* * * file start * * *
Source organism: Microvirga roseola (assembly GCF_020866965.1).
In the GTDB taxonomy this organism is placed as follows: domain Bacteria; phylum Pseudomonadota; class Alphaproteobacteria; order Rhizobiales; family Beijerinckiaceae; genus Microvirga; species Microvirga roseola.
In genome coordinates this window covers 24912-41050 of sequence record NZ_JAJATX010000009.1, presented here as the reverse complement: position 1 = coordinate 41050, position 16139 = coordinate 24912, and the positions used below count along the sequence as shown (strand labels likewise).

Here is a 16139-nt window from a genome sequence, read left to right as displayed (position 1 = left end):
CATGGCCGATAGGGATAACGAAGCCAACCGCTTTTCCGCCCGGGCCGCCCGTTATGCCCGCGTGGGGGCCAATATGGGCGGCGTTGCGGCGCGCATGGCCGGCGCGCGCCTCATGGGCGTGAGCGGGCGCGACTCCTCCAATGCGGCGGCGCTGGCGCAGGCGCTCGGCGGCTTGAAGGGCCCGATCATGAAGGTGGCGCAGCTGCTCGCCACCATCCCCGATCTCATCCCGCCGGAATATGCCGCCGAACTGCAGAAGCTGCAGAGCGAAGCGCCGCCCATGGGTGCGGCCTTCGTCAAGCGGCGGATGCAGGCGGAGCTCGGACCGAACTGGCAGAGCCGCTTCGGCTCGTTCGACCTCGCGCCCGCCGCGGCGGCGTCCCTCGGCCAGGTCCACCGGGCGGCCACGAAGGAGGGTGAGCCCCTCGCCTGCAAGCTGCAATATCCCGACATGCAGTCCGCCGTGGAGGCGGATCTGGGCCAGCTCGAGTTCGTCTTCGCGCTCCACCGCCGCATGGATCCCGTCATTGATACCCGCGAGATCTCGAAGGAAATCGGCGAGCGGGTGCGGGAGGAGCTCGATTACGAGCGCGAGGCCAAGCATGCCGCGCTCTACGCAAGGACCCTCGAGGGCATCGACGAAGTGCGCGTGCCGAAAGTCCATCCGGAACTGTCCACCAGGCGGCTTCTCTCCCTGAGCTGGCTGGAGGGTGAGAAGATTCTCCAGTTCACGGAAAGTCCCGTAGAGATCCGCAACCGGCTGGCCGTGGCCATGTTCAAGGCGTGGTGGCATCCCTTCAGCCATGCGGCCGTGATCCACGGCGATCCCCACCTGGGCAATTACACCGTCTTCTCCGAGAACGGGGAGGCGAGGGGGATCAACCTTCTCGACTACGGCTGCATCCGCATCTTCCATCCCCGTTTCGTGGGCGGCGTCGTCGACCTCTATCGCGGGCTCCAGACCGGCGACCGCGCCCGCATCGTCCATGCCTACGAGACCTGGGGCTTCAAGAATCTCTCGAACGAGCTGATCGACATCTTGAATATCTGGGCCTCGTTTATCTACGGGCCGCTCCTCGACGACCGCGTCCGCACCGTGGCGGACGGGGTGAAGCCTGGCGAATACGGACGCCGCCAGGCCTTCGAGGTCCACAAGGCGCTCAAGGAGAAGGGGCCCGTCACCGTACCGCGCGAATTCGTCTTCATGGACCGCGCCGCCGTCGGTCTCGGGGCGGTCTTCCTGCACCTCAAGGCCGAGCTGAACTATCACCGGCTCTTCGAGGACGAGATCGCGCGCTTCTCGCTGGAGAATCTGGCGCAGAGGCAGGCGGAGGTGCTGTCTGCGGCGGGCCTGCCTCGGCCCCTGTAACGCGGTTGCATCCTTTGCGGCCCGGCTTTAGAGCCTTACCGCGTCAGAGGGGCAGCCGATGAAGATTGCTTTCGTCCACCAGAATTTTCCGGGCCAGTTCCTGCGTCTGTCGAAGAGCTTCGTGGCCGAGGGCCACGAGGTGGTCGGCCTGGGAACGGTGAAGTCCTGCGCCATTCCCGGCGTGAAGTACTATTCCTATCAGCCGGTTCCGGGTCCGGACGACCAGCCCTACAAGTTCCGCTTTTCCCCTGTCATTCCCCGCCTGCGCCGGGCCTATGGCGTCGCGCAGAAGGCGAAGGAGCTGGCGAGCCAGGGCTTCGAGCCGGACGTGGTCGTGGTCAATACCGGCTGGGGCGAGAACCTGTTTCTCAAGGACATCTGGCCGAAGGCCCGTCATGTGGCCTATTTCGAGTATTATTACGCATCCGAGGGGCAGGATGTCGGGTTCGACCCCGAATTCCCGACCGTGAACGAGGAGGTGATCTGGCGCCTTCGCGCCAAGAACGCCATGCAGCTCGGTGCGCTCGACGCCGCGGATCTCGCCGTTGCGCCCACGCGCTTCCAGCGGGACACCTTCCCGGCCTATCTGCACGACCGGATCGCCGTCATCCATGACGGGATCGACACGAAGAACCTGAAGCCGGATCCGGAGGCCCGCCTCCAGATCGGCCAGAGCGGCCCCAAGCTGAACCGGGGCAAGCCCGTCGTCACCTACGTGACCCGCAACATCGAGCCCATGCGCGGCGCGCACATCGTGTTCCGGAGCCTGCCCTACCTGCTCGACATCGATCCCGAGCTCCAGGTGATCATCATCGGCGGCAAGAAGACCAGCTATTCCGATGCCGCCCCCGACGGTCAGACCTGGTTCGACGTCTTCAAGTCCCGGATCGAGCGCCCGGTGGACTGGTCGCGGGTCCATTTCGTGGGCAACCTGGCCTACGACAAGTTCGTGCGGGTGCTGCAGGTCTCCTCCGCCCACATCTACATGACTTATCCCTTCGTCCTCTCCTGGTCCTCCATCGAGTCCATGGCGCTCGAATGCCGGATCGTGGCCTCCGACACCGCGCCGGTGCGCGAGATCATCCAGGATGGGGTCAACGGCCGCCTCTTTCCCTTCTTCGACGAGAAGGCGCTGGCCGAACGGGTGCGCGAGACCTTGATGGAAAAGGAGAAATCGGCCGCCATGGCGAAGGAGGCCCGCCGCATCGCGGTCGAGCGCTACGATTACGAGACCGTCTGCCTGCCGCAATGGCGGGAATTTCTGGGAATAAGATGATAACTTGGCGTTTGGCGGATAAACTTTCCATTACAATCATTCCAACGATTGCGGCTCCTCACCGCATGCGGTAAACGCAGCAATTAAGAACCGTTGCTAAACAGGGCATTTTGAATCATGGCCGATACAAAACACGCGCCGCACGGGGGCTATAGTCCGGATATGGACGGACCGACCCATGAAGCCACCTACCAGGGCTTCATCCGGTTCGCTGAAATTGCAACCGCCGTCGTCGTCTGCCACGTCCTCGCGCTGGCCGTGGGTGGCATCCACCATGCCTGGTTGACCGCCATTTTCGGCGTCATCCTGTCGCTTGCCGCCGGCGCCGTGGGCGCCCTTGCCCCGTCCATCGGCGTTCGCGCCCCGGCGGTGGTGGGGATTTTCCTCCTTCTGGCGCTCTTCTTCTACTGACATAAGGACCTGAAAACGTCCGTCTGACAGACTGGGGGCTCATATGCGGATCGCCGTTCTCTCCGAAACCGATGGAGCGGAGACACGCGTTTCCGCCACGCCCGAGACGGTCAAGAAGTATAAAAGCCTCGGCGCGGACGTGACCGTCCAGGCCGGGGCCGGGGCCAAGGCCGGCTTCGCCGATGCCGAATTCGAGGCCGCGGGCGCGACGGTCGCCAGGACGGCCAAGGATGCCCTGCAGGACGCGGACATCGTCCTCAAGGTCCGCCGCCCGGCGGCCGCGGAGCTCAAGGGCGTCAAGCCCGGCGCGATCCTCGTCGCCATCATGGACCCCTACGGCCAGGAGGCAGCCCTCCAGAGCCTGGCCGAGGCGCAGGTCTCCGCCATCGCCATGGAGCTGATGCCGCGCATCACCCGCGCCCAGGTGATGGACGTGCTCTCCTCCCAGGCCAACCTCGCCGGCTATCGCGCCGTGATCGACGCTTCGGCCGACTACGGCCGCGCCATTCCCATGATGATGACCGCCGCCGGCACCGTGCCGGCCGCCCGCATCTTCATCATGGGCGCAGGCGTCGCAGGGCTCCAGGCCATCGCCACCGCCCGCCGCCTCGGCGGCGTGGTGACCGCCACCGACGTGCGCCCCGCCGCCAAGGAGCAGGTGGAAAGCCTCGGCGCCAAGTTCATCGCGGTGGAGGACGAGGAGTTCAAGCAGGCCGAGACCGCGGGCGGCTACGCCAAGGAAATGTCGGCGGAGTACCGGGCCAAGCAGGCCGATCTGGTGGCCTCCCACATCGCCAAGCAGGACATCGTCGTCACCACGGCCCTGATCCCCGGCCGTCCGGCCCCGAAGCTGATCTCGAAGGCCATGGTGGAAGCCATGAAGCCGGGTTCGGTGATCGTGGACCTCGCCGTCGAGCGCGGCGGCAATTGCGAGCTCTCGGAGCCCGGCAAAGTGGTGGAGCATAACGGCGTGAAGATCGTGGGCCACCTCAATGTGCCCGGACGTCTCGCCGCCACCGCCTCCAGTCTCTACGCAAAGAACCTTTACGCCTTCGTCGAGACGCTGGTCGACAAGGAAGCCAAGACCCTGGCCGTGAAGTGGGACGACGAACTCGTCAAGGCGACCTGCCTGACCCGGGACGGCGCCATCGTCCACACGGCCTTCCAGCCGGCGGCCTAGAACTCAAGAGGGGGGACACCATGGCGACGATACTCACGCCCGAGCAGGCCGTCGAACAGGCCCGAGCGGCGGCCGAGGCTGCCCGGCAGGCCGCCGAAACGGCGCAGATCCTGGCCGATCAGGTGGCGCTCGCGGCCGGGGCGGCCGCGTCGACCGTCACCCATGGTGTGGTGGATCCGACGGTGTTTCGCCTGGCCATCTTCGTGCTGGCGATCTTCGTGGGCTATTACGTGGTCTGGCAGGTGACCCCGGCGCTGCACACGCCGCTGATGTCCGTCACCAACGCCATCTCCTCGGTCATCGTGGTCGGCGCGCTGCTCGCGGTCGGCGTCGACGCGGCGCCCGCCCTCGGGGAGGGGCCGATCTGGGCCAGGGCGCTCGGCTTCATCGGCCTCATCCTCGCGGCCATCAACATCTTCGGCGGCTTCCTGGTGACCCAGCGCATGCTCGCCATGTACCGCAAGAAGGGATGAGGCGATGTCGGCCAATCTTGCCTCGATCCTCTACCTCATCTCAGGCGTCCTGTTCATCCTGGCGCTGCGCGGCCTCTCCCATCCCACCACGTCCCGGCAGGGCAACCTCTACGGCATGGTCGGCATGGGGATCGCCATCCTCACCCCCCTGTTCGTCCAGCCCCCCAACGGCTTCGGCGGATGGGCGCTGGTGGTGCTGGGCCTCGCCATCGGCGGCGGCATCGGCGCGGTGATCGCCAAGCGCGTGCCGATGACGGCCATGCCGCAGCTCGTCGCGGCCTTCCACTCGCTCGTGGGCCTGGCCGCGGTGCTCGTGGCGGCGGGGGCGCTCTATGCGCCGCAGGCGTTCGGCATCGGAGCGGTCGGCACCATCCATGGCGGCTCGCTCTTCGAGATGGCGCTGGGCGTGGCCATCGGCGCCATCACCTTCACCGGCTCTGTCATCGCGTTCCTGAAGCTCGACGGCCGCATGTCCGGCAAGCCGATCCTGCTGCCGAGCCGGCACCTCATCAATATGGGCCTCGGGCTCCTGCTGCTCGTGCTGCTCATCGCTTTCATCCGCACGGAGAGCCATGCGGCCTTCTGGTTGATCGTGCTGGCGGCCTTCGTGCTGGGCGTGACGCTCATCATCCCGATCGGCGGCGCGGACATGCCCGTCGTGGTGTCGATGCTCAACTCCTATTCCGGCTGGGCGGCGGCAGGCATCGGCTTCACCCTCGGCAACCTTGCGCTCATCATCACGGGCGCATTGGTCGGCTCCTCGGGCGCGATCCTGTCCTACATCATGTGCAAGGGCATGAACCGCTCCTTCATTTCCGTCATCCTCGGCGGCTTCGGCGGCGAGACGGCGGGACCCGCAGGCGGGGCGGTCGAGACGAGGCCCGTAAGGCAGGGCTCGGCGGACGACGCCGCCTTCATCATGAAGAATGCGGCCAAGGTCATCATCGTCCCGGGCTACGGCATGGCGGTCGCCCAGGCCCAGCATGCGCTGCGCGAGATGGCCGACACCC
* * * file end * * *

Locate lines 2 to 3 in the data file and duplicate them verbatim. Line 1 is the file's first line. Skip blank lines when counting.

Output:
In the GTDB taxonomy this organism is placed as follows: domain Bacteria; phylum Pseudomonadota; class Alphaproteobacteria; order Rhizobiales; family Beijerinckiaceae; genus Microvirga; species Microvirga roseola.
In genome coordinates this window covers 24912-41050 of sequence record NZ_JAJATX010000009.1, presented here as the reverse complement: position 1 = coordinate 41050, position 16139 = coordinate 24912, and the positions used below count along the sequence as shown (strand labels likewise).